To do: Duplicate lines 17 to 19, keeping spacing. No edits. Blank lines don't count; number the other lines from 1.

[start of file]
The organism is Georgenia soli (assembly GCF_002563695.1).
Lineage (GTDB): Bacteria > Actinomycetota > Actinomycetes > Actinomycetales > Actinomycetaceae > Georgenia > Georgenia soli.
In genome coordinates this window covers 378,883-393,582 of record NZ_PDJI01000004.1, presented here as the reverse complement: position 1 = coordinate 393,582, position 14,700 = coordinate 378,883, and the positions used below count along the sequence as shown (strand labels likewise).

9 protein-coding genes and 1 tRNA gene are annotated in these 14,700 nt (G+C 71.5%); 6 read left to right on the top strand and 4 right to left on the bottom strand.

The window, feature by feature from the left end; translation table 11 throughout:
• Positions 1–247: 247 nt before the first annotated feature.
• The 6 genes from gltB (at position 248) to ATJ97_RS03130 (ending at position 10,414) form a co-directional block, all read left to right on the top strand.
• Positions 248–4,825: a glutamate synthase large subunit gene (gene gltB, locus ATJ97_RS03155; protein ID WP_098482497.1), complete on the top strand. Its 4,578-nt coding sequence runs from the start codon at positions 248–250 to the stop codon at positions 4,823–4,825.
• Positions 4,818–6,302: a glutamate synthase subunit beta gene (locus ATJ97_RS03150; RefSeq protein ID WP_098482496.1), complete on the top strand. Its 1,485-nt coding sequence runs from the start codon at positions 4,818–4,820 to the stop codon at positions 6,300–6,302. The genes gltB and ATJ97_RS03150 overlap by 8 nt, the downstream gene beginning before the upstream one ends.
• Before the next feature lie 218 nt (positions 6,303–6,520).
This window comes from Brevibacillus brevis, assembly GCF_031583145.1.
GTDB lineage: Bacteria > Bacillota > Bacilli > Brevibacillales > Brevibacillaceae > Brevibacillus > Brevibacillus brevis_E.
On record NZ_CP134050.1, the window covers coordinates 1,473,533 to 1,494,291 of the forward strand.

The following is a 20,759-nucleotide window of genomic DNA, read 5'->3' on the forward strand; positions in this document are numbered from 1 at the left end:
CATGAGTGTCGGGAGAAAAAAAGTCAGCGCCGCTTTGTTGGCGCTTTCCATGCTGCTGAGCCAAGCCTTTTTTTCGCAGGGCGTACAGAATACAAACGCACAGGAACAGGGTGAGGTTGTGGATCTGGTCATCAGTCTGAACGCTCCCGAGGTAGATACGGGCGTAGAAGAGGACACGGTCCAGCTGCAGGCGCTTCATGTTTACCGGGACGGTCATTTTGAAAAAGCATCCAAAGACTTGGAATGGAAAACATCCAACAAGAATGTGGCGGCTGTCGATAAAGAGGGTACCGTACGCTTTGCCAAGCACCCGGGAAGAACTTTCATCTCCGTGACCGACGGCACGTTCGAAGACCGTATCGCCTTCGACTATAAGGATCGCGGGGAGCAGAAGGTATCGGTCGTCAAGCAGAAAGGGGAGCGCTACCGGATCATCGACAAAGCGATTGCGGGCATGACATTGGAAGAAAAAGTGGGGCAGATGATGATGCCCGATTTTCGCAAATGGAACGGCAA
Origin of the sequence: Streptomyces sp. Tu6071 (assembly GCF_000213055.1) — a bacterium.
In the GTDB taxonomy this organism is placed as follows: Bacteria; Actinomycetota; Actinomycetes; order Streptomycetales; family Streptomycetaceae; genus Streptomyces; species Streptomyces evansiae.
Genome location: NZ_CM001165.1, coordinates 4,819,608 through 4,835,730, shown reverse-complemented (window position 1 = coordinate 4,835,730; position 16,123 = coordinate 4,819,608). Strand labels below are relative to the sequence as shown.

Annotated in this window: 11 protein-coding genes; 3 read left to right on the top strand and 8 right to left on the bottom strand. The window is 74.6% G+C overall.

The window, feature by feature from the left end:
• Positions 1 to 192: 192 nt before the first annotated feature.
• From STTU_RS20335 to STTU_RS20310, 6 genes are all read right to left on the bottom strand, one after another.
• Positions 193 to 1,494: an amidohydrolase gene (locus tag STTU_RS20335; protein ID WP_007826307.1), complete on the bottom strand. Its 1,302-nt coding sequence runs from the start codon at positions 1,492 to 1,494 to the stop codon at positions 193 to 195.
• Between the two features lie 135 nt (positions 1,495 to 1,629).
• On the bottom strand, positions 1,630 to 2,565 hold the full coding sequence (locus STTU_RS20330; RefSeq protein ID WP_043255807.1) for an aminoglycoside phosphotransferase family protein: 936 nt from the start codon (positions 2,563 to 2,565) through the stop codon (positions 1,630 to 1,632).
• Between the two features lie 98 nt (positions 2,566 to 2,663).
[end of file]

In the GTDB taxonomy this organism is placed as follows: Bacteria; Actinomycetota; Actinomycetes; order Streptomycetales; family Streptomycetaceae; genus Streptomyces; species Streptomyces evansiae.
Genome location: NZ_CM001165.1, coordinates 4,819,608 through 4,835,730, shown reverse-complemented (window position 1 = coordinate 4,835,730; position 16,123 = coordinate 4,819,608). Strand labels below are relative to the sequence as shown.

Annotated in this window: 11 protein-coding genes; 3 read left to right on the top strand and 8 right to left on the bottom strand. The window is 74.6% G+C overall.